The Navy used more asbestos-containing products than any other branch of the U.S. armed forces. As a result, Navy veterans have the highest risk of developing mesothelioma and other asbestos-related illnesses.
The Navy had the highest demand for asbestos products in the military. That’s because these products prevented fires aboard ships and submarines. Tight quarters and poor ventilation allowed asbestos fibers to accumulate in vessels. Navy veterans were exposed to dangerous concentrations of asbestos.
Exposure to asbestos causes life-threatening diseases including mesothelioma, lung cancer and asbestosis.
The connection between past service in the Navy and present-day asbestos disease is indisputable. The Navy was aware of the risks as early as 1939.
That year, the Navy surgeon general’s annual report outlined the dangers at the New York Navy Yard. The report was titled “Hazards of Asbestosis,” and those in command ignored the surgeon general’s concerns.
It is important for Navy veterans to get regular medical exams to check for signs of asbestos-related diseases. These diseases don’t even begin to develop until decades after exposure occurs.
Asbestosis takes at least 10 years to develop. Mesothelioma takes 20 to 50 years to develop. Unfortunately, symptoms of mesothelioma arise after the cancer has progressed to an advanced stage when it is harder to treat.
It’s important for veterans to understand how exposure happened during their service and what they can do about it now.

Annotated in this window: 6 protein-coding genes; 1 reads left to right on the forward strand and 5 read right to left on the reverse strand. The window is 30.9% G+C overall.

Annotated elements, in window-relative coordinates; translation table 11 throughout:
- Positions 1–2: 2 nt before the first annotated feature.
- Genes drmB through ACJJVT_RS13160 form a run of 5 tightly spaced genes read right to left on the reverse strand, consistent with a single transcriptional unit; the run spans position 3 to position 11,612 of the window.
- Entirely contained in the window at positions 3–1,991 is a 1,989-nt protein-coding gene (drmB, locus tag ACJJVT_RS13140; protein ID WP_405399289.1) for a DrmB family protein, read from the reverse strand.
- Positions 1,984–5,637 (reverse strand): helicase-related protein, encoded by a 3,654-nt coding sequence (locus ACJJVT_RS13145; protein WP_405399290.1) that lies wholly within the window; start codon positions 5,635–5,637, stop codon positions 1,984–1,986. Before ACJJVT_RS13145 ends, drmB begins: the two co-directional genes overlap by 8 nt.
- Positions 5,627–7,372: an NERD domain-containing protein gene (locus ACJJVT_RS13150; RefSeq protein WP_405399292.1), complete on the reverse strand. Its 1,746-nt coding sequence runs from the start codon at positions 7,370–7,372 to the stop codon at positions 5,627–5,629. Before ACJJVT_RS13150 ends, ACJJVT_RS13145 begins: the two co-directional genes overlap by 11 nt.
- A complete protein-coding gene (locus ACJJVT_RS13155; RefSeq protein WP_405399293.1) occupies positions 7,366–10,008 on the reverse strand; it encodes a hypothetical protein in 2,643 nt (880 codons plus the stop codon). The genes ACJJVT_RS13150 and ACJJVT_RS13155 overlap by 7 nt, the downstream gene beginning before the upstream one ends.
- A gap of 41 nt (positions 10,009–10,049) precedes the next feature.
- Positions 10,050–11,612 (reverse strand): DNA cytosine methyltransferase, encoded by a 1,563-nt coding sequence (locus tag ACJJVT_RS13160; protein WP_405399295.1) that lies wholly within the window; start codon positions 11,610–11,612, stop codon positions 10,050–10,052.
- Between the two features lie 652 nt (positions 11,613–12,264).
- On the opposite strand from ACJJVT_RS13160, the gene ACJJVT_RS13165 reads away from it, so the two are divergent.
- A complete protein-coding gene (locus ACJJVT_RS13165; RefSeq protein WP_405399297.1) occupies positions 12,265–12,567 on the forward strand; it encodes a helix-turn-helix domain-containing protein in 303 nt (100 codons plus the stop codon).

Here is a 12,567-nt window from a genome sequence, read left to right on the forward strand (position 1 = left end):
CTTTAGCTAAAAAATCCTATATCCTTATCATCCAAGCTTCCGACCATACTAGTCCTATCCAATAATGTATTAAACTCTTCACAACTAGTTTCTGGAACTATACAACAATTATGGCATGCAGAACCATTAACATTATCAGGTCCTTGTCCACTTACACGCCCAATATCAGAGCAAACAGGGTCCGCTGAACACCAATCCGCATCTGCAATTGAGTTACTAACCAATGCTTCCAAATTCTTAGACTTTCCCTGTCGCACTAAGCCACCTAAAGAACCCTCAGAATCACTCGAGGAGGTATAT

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Navy veterans still are paying the price today. The Navy finally stopped filling ships with asbestos in the 1970s, but those vessels remained in use for many years after production stopped.
When these vessels were overhauled or retired, many veterans were exposed to asbestos while repairing vessels and preparing others to be decommissioned.
Before asbestos regulations were put in place, shipbuilders were using it in hundreds of applications.
Engine rooms, boiler rooms, weapons and ammunition storage rooms contained the mineral. Anywhere that needed heat resistance had asbestos.
It was found in mess halls, sleeping quarters and navigation rooms.
Products like cables, gaskets and valves contained asbestos.
It covered the pipes, pumps, motors, condensers and compressors as insulation. It was in wall insulation and flooring.
The construction, demolition, repair and renovation of ships exposed Navy personnel to microscopic asbestos fibers. As ships aged, asbestos became brittle. Any disturbance, especially in the close quarters of ships and submarines, would make the fibers airborne.
Sailors aboard warships often slept in bunks that were below asbestos-covered pipes, forcing them to shake off the dusty material on a regular basis. Personnel who worked below deck were at the highest risk because of poor ventilation.
Navy veterans were also exposed to asbestos on land. Military bases and vehicles also contained asbestos products.
In the late 1970s, the U.S. Navy launched the Asbestos Medical Surveillance Program (AMSP). The program monitors the health of service members and civilian employees of the U.S. Department of the Navy who were exposed to asbestos.
AMSP helps the Navy keep records of exposed members. It provides regular medical examinations and chest X-rays to detect asbestos-related diseases as soon as possible. Early detection is crucial for successfully treating mesothelioma.
When an asbestos exposure incident occurs, medical officers can place anyone affected into the AMSP. A medical officer oversees the initial surveillance exam and the periodic exams that follow. Medical officers are usually the AMSP manager on a ship or in small facilities.